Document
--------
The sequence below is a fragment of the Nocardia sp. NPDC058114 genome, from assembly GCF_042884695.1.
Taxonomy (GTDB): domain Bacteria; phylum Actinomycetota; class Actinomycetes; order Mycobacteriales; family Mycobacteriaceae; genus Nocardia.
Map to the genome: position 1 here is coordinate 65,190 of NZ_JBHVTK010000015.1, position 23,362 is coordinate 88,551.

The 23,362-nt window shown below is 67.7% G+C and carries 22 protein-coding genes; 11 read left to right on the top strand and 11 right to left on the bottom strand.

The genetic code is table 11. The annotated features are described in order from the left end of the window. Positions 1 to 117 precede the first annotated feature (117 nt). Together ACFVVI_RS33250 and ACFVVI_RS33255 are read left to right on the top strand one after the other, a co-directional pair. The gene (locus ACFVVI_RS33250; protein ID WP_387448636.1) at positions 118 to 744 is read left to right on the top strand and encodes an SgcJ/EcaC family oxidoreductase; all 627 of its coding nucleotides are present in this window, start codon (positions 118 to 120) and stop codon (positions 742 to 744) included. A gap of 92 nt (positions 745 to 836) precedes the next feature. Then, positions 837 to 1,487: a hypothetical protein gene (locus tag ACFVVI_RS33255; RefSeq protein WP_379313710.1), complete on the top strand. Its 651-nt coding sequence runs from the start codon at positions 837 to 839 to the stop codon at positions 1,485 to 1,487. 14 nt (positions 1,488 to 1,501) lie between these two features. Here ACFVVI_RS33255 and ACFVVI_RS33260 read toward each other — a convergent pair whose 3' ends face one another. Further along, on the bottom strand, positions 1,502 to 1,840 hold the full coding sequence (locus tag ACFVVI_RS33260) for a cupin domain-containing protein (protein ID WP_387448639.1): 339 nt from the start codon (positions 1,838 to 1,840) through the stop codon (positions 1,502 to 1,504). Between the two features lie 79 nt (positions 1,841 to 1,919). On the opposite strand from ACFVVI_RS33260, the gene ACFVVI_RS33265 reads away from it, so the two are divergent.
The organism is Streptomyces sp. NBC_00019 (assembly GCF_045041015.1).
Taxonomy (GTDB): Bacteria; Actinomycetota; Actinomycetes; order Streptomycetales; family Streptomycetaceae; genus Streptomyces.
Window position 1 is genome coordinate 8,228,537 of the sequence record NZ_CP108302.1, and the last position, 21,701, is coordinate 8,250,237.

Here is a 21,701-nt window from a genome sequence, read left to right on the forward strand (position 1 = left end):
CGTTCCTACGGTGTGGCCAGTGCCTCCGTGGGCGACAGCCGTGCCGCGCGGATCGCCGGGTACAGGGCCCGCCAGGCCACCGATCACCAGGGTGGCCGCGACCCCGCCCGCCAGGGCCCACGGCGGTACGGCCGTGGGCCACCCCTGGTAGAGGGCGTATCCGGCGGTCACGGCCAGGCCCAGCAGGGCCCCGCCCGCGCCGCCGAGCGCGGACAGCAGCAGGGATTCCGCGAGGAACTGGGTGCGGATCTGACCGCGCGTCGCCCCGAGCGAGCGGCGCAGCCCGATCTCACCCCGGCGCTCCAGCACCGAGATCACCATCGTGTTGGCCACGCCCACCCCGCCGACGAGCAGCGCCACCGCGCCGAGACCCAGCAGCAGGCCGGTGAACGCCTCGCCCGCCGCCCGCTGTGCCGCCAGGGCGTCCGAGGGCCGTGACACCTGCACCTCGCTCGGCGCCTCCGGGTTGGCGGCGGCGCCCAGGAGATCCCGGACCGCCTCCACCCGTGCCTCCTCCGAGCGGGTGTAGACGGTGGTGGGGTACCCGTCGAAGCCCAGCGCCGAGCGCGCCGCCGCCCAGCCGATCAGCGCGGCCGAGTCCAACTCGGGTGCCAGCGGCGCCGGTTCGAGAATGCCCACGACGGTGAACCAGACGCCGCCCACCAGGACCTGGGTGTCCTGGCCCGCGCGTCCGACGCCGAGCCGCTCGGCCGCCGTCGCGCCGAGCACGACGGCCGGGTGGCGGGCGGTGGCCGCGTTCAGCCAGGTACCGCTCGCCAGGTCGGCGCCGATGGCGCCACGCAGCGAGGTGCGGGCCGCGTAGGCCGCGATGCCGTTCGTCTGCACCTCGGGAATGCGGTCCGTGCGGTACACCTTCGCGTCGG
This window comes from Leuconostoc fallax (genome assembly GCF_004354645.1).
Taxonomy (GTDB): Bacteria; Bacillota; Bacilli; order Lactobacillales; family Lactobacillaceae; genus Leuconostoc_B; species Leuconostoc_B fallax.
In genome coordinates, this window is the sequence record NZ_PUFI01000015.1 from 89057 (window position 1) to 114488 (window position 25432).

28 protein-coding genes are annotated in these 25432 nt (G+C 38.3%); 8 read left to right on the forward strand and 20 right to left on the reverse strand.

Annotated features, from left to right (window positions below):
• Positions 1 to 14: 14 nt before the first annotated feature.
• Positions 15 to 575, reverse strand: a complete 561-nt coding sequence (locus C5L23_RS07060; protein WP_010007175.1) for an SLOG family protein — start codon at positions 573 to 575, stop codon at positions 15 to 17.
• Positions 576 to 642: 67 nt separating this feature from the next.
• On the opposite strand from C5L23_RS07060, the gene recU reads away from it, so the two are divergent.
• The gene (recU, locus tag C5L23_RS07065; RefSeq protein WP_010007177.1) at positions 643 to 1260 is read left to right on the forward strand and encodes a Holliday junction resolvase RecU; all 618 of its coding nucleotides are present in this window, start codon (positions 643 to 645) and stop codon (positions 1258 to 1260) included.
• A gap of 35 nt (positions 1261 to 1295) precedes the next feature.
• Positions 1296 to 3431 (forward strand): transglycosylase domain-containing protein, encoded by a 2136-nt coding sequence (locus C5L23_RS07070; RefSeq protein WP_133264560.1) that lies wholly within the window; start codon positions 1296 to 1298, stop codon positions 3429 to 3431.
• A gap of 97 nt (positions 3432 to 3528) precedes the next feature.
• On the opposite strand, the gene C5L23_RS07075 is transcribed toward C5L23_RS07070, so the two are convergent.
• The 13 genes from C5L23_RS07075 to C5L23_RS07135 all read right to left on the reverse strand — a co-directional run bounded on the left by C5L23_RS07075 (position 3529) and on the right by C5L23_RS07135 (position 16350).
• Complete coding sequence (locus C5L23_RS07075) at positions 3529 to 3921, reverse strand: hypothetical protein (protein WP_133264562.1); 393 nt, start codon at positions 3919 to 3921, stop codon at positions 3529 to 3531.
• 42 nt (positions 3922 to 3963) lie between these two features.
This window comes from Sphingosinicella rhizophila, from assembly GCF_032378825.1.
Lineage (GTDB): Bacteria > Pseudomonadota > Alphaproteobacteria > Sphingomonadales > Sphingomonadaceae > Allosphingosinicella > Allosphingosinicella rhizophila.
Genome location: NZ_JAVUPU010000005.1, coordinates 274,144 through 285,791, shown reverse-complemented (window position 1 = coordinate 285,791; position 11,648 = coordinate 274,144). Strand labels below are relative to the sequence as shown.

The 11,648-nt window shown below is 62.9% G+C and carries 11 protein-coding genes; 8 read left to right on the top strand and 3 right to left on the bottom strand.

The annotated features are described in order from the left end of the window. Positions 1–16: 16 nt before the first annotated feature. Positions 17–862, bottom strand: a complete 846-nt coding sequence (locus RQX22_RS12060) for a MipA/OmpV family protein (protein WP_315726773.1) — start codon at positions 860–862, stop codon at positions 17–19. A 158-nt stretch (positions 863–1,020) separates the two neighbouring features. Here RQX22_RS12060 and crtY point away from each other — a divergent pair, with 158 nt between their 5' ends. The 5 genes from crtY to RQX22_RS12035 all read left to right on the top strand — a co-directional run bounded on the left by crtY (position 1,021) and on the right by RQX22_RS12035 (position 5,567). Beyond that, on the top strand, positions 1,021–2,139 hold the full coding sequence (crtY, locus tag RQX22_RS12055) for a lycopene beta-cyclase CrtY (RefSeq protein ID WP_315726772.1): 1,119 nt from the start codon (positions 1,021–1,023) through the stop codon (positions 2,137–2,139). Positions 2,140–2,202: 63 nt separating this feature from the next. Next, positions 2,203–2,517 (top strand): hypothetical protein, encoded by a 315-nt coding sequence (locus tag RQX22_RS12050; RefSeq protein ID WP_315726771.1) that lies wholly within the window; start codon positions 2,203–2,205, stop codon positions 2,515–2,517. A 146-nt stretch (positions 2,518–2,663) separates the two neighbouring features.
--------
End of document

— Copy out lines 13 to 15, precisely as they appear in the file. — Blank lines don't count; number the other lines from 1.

In genome coordinates, this window is the sequence record NZ_PUFI01000015.1 from 89057 (window position 1) to 114488 (window position 25432).

28 protein-coding genes are annotated in these 25432 nt (G+C 38.3%); 8 read left to right on the forward strand and 20 right to left on the reverse strand.

Annotated features, from left to right (window positions below):